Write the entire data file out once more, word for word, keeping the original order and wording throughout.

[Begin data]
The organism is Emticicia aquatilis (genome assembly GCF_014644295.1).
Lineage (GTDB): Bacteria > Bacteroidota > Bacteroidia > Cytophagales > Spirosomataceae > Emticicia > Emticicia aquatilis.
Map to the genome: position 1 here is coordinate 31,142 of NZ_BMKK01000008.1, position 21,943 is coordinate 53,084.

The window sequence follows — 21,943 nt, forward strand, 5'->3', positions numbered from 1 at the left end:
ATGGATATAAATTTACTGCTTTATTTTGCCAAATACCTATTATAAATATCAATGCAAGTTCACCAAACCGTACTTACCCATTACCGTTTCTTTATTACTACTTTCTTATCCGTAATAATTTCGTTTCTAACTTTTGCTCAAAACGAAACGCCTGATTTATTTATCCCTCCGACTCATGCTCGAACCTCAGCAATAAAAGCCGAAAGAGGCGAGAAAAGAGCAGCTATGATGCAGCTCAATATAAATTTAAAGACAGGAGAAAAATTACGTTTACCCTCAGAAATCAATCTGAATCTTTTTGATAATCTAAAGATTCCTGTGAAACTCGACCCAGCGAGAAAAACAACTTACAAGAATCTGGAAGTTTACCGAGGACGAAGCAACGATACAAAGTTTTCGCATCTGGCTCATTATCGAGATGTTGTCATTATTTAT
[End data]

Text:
The organism is Emticicia aquatilis (genome assembly GCF_014644295.1).
Lineage (GTDB): Bacteria > Bacteroidota > Bacteroidia > Cytophagales > Spirosomataceae > Emticicia > Emticicia aquatilis.
Map to the genome: position 1 here is coordinate 31,142 of NZ_BMKK01000008.1, position 21,943 is coordinate 53,084.

The window sequence follows — 21,943 nt, forward strand, 5'->3', positions numbered from 1 at the left end:
ATGGATATAAATTTACTGCTTTATTTTGCCAAATACCTATTATAAATATCAATGCAAGTTCACCAAACCGTACTTACCCATTACCGTTTCTTTATTACTACTTTCTTATCCGTAATAATTTCGTTTCTAACTTTTGCTCAAAACGAAACGCCTGATTTATTTATCCCTCCGACTCATGCTCGAACCTCAGCAATAAAAGCCGAAAGAGGCGAGAAAAGAGCAGCTATGATGCAGCTCAATATAAATTTAAAGACAGGAGAAAAATTACGTTTACCCTCAGAAATCAATCTGAATCTTTTTGATAATCTAAAGATTCCTGTGAAACTCGACCCAGCGAGAAAAACAACTTACAAGAATCTGGAAGTTTACCGAGGACGAAGCAACGATACAAAGTTTTCGCATCTGGCTCATTATCGAGATGTTGTCATTATTTAT